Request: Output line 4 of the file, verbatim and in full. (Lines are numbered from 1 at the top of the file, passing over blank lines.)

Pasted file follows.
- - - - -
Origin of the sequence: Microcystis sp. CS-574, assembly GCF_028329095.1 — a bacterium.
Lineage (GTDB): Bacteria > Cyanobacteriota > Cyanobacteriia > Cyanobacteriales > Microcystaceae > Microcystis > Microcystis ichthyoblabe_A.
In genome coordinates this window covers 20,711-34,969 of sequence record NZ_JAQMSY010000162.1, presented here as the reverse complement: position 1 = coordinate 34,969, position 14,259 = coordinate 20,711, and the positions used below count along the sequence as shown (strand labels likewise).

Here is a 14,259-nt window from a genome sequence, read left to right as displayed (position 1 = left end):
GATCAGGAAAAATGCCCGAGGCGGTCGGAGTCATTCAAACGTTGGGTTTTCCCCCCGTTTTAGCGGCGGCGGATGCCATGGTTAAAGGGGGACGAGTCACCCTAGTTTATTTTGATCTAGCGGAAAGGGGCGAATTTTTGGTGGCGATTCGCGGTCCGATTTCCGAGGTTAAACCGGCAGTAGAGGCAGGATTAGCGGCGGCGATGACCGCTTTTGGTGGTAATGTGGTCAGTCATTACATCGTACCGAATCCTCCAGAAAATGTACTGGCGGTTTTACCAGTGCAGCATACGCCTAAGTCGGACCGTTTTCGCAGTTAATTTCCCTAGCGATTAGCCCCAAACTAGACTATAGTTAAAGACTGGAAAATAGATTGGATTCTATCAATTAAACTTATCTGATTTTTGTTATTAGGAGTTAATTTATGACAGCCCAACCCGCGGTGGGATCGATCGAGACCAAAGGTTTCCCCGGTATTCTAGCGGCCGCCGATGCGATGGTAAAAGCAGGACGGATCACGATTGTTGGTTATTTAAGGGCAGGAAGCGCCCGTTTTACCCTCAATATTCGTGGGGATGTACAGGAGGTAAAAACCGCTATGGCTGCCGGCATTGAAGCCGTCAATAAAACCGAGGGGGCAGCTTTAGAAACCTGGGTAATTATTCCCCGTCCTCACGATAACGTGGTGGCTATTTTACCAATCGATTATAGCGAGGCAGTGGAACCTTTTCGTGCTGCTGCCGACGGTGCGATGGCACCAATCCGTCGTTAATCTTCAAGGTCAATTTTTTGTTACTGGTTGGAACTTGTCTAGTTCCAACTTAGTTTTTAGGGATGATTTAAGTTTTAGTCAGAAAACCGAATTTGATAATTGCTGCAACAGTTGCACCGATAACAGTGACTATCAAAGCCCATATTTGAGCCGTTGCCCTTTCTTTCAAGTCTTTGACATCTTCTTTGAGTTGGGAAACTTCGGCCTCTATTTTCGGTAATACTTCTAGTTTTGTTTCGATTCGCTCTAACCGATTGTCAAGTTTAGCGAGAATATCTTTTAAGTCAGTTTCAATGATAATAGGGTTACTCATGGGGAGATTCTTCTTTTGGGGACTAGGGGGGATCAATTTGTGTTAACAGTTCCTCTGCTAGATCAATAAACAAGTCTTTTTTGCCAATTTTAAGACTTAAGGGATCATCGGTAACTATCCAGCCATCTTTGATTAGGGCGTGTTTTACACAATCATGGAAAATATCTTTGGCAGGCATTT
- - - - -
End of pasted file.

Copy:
Here is a 14,259-nt window from a genome sequence, read left to right as displayed (position 1 = left end):